(It's true that their treatment of experts really could be better. They have managed to drive several experts away because dealing with some of the editors is just not worth the time.)

    Are there other areas where it actually makes sense to have volunteered time rather than donating money?

    The expertise problem is one of Wikipedia's perennial headaches. Whereas most actual experts are happy to talk about their field with interested amateurs and even take their ideas seriously, structurally it's just about impossible to keep an indefinitely renewed supply of idiots out of the experts' faces on Wikipedia.

    Just giving experts primacy was tried by Citizendium and failed badly - the token of expertise used was credentials and it turns out that cranks care a lot more about credentials than actual experts do, so the cranks moved in and CZ became known for pseudoscience.

    I don't know of other ideas for how to keep idiots out of experts' faces, and I've been around English Wikipedia for seven years now. Any are welcomed, even if we or someone has likely tried them already.

    No good ideas for Wikipedia, but I've been wondering a bit about this in general. If we could somehow get a largish group of people generally agreed to be experts actively using a large-scale online reputation system where they start out marked as such, we could write an algorithm that gives stuff and people get expert cred when they are upvoted by the established experts. Could the algorithm be designed to set up a perpetuating and non-decaying reputation cluster of actual experts, while not being swamped by populist crap despite some of it getting tons of non-expert votes?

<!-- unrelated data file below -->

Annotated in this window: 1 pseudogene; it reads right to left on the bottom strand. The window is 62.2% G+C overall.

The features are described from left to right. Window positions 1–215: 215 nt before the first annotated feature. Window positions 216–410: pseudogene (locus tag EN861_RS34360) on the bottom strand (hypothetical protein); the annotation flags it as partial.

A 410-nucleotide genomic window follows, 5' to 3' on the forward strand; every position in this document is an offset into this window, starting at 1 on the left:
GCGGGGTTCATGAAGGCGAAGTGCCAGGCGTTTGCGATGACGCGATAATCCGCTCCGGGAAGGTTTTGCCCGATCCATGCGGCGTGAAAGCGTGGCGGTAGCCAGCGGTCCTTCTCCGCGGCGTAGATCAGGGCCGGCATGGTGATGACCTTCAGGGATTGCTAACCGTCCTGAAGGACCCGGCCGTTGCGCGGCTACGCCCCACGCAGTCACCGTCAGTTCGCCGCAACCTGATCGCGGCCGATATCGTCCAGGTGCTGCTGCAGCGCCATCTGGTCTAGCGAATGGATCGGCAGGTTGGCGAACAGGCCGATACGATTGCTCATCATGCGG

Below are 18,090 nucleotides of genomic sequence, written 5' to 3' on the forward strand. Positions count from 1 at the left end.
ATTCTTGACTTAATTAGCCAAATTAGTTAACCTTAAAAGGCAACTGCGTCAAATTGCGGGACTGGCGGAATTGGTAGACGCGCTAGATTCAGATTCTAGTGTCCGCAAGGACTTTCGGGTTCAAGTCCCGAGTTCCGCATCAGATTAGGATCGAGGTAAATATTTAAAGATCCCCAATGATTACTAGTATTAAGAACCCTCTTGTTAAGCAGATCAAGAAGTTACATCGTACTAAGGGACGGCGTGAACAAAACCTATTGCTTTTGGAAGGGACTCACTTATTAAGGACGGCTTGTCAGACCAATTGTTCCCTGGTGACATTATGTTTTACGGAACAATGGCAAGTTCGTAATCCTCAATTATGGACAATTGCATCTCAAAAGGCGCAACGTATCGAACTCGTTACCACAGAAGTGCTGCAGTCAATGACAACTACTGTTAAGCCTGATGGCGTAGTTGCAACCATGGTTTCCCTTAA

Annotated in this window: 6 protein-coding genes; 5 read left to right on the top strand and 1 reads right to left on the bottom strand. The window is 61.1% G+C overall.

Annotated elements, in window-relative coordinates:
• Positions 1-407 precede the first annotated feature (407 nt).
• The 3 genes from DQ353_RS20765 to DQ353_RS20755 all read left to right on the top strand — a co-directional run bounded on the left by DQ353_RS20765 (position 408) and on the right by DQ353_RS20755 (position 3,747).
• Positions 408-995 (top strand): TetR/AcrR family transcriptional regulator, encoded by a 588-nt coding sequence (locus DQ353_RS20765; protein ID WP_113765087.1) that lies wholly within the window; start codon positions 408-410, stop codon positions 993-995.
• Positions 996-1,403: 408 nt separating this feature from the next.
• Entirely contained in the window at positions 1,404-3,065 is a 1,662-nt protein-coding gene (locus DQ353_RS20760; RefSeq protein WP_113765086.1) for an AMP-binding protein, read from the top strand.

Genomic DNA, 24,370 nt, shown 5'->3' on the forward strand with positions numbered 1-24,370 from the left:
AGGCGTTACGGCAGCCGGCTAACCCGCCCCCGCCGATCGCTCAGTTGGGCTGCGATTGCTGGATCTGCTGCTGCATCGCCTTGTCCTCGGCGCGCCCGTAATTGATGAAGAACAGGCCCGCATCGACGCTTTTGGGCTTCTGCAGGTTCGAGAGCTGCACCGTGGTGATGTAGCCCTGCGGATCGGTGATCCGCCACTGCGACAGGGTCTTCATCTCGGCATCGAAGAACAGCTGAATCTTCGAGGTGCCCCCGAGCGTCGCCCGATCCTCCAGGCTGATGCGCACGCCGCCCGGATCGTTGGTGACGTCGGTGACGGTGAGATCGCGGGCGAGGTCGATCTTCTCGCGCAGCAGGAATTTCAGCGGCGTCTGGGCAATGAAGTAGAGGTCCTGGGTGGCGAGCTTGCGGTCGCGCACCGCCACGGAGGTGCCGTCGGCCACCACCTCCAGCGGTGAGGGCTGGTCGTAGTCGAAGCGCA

" we could write an algorithm that gives stuff and people get expert cred when they are upvoted by the established experts" Sounds like StackOverflow ( It is a domain-specific community (everything about software development), in the form of questions and answers. Reputation is earned by upvotes from other community members. Naturally, the established experts emerge as high-reputation members, being those with a long history of giving good answers.
    Stack Overflow is just one (and the original) of a set of sites/communities on the same software, Stack Exchange. Each site has its own reputation scores for users, on the principle that someone who is knowledgeable (and sensible) on a given topic isn't necessarily so on another (though there is a +100 cross-signup bonus, presumably on the “OK, you're not an unknown fresh pseudonym” basis). Avoiding populism problems: Stack Exchange specifically avoids “general interest” in favor of sites with specific topics, and moderation discourages “populist crap” of the “What are your favorite X” / “How do you feel about X” sort. The format draws a sharp distinction between questions and answers and meta-discussion thereof (either in the form of “comments” or the full-scale meta-discussion site) in order to increase signal-to-noise. (In case you haven't noticed, I think they're doing a lot of things right and right things, in terms of creating a valuable resource and community.) (Should there be a top-level post about SO/SE? I don't know that I could write it.)
    Did anyone write this top-level SO/SE post, as a model for charities built around capturing time rather than money?
    StackExchange makes no distinction between up-votes from experts and up-votes from idiots. The way I read Risto's suggestion is that the people get cred only from up-votes from experts. This is why it has to be seeded with experts.
    Stack Overflow and other forums dedicated to a specific topic don't have quite the same populism problem as general interest forums do.